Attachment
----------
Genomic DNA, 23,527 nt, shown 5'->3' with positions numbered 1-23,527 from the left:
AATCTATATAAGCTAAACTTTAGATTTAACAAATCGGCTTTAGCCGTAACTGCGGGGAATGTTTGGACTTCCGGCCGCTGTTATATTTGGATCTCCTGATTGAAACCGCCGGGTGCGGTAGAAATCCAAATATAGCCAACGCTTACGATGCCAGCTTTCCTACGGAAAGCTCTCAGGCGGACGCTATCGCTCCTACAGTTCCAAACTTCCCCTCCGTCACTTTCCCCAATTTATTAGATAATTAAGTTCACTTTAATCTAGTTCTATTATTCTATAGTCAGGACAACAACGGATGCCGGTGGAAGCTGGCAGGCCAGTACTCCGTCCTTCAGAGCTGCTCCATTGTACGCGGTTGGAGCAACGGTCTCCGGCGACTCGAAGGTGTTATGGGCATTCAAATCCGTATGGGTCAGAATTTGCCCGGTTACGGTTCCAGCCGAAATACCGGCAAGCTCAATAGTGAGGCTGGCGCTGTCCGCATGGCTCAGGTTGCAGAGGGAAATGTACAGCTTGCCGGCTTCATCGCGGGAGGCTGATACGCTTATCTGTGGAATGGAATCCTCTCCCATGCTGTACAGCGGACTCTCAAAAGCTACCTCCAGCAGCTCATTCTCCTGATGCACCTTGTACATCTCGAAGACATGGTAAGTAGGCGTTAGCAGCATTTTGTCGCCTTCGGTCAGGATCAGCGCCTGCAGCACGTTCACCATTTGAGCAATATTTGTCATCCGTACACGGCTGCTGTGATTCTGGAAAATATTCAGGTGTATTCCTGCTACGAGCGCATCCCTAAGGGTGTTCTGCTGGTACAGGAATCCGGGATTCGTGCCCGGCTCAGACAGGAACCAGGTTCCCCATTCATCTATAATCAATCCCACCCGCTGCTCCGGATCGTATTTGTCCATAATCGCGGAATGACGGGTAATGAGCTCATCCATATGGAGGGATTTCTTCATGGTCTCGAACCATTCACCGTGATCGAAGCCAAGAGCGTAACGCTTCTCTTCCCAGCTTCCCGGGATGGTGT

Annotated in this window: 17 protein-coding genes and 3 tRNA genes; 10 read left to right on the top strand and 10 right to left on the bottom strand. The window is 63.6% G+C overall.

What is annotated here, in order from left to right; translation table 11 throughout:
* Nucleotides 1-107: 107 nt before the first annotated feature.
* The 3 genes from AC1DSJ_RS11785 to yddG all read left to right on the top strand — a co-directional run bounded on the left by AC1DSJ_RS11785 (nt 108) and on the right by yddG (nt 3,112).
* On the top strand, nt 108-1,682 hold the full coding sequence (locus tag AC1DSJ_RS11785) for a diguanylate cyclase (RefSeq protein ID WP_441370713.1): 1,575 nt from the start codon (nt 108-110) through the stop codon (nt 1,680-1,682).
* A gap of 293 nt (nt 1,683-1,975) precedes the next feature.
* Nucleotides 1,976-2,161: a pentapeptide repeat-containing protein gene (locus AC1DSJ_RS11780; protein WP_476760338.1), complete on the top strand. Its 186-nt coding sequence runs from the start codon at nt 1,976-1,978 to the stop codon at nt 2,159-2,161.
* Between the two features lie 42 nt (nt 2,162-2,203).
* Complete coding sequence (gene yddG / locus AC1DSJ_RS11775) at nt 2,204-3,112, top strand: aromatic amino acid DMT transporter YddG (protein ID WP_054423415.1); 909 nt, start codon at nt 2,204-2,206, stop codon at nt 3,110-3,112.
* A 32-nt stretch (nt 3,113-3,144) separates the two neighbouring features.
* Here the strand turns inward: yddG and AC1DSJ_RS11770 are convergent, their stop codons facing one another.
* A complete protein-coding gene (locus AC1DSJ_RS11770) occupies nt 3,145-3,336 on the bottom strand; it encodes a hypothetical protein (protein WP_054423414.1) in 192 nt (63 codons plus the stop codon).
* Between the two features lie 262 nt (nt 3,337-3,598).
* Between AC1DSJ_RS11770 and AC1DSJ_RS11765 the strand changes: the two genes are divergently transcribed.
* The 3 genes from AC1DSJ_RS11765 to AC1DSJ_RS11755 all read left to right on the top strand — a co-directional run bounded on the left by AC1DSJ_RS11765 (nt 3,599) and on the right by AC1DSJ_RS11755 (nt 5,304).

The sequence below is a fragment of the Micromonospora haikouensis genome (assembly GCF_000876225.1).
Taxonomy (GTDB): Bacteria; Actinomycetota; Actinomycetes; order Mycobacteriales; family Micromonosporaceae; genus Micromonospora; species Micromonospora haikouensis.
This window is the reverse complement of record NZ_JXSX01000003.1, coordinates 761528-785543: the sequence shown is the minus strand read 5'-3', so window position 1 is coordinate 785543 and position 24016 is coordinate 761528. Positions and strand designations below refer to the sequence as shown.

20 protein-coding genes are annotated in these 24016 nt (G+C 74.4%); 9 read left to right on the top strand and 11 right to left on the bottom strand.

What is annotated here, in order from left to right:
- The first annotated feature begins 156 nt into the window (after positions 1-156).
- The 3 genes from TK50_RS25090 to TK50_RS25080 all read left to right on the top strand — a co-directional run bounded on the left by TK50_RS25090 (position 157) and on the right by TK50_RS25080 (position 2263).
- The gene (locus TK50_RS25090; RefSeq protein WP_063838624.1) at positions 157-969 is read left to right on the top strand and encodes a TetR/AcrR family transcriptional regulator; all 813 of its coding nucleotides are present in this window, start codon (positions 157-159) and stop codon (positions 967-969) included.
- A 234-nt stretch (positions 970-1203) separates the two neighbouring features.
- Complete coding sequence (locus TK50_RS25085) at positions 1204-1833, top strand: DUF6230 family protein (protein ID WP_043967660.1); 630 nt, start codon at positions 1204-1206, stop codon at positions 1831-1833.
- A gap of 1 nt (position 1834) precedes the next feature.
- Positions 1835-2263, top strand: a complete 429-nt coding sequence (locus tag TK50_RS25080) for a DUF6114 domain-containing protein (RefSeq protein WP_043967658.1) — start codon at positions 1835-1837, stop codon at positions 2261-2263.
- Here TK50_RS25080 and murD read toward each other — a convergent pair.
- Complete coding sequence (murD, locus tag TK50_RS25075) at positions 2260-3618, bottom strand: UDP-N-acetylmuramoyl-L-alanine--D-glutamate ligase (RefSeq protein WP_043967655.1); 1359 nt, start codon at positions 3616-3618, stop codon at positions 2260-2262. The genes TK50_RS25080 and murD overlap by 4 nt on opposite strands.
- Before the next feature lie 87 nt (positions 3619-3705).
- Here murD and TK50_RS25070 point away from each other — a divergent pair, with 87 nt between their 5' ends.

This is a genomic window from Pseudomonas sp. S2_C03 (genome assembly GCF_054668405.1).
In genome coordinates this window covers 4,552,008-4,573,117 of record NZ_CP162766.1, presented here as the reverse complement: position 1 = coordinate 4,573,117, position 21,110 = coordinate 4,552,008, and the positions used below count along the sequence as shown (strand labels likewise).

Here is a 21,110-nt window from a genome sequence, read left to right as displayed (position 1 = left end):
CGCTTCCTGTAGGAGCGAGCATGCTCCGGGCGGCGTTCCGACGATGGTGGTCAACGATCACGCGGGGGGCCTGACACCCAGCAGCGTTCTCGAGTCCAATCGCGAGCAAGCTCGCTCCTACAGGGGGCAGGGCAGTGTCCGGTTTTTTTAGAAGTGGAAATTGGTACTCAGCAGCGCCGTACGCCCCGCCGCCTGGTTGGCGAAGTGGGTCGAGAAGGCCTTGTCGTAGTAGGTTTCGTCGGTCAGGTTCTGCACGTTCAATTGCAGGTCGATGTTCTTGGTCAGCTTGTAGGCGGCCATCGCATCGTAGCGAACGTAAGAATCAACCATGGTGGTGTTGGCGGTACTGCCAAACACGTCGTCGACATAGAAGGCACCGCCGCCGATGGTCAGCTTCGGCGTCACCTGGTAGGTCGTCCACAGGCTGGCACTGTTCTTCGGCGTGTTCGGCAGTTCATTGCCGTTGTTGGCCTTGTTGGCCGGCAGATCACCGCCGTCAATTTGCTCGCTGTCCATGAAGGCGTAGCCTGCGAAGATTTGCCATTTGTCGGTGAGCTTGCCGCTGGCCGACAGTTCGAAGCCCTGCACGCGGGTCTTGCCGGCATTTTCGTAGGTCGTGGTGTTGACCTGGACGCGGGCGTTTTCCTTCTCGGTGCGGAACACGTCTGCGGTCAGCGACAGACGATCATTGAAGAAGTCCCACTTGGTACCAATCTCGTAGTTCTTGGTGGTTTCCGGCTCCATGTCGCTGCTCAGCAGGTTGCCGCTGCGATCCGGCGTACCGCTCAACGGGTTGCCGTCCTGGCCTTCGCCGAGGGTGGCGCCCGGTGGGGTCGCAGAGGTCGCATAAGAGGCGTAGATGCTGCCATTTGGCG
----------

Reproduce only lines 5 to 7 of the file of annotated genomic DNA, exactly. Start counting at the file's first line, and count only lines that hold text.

* Nucleotides 1-107: 107 nt before the first annotated feature.
* The 3 genes from AC1DSJ_RS11785 to yddG all read left to right on the top strand — a co-directional run bounded on the left by AC1DSJ_RS11785 (nt 108) and on the right by yddG (nt 3,112).
* On the top strand, nt 108-1,682 hold the full coding sequence (locus tag AC1DSJ_RS11785) for a diguanylate cyclase (RefSeq protein ID WP_441370713.1): 1,575 nt from the start codon (nt 108-110) through the stop codon (nt 1,680-1,682).